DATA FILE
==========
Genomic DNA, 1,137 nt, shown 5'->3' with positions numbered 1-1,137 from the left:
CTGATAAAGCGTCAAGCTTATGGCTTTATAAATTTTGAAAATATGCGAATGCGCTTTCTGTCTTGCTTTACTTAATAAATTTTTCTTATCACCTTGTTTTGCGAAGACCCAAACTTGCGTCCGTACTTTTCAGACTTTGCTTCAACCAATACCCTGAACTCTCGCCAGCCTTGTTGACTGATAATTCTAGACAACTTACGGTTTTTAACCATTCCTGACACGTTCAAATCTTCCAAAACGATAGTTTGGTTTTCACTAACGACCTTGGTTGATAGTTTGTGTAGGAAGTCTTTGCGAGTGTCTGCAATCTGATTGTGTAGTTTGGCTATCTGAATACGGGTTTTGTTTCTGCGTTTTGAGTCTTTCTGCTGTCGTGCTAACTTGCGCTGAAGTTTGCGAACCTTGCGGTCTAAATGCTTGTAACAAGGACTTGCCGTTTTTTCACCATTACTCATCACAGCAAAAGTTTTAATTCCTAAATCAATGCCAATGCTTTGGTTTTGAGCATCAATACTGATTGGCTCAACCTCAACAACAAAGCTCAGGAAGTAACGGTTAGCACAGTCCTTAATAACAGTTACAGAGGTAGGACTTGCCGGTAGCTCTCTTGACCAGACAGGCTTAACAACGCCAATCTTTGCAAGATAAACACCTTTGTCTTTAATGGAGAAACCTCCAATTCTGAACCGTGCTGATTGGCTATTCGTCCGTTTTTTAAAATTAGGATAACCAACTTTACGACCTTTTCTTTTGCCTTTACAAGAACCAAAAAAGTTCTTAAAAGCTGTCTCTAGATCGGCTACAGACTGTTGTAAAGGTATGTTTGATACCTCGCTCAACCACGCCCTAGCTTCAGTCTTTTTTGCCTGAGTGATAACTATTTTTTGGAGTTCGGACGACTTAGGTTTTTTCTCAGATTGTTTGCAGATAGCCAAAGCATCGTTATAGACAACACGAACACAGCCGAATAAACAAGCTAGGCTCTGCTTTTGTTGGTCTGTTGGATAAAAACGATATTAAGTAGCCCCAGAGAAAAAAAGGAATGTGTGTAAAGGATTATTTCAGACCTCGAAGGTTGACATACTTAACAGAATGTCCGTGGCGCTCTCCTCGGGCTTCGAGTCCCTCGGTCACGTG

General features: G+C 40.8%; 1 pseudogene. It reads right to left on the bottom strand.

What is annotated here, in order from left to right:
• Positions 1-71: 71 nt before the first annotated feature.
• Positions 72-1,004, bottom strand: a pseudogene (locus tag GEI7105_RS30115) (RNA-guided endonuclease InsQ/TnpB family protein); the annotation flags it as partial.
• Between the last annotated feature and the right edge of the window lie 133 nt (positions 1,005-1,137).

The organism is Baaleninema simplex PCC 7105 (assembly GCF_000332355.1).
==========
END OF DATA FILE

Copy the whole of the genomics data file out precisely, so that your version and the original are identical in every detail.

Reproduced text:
Genomic DNA, 1,137 nt, shown 5'->3' with positions numbered 1-1,137 from the left:
CTGATAAAGCGTCAAGCTTATGGCTTTATAAATTTTGAAAATATGCGAATGCGCTTTCTGTCTTGCTTTACTTAATAAATTTTTCTTATCACCTTGTTTTGCGAAGACCCAAACTTGCGTCCGTACTTTTCAGACTTTGCTTCAACCAATACCCTGAACTCTCGCCAGCCTTGTTGACTGATAATTCTAGACAACTTACGGTTTTTAACCATTCCTGACACGTTCAAATCTTCCAAAACGATAGTTTGGTTTTCACTAACGACCTTGGTTGATAGTTTGTGTAGGAAGTCTTTGCGAGTGTCTGCAATCTGATTGTGTAGTTTGGCTATCTGAATACGGGTTTTGTTTCTGCGTTTTGAGTCTTTCTGCTGTCGTGCTAACTTGCGCTGAAGTTTGCGAACCTTGCGGTCTAAATGCTTGTAACAAGGACTTGCCGTTTTTTCACCATTACTCATCACAGCAAAAGTTTTAATTCCTAAATCAATGCCAATGCTTTGGTTTTGAGCATCAATACTGATTGGCTCAACCTCAACAACAAAGCTCAGGAAGTAACGGTTAGCACAGTCCTTAATAACAGTTACAGAGGTAGGACTTGCCGGTAGCTCTCTTGACCAGACAGGCTTAACAACGCCAATCTTTGCAAGATAAACACCTTTGTCTTTAATGGAGAAACCTCCAATTCTGAACCGTGCTGATTGGCTATTCGTCCGTTTTTTAAAATTAGGATAACCAACTTTACGACCTTTTCTTTTGCCTTTACAAGAACCAAAAAAGTTCTTAAAAGCTGTCTCTAGATCGGCTACAGACTGTTGTAAAGGTATGTTTGATACCTCGCTCAACCACGCCCTAGCTTCAGTCTTTTTTGCCTGAGTGATAACTATTTTTTGGAGTTCGGACGACTTAGGTTTTTTCTCAGATTGTTTGCAGATAGCCAAAGCATCGTTATAGACAACACGAACACAGCCGAATAAACAAGCTAGGCTCTGCTTTTGTTGGTCTGTTGGATAAAAACGATATTAAGTAGCCCCAGAGAAAAAAAGGAATGTGTGTAAAGGATTATTTCAGACCTCGAAGGTTGACATACTTAACAGAATGTCCGTGGCGCTCTCCTCGGGCTTCGAGTCCCTCGGTCACGTG

General features: G+C 40.8%; 1 pseudogene. It reads right to left on the bottom strand.

What is annotated here, in order from left to right:
• Positions 1-71: 71 nt before the first annotated feature.
• Positions 72-1,004, bottom strand: a pseudogene (locus tag GEI7105_RS30115) (RNA-guided endonuclease InsQ/TnpB family protein); the annotation flags it as partial.
• Between the last annotated feature and the right edge of the window lie 133 nt (positions 1,005-1,137).

The organism is Baaleninema simplex PCC 7105 (assembly GCF_000332355.1).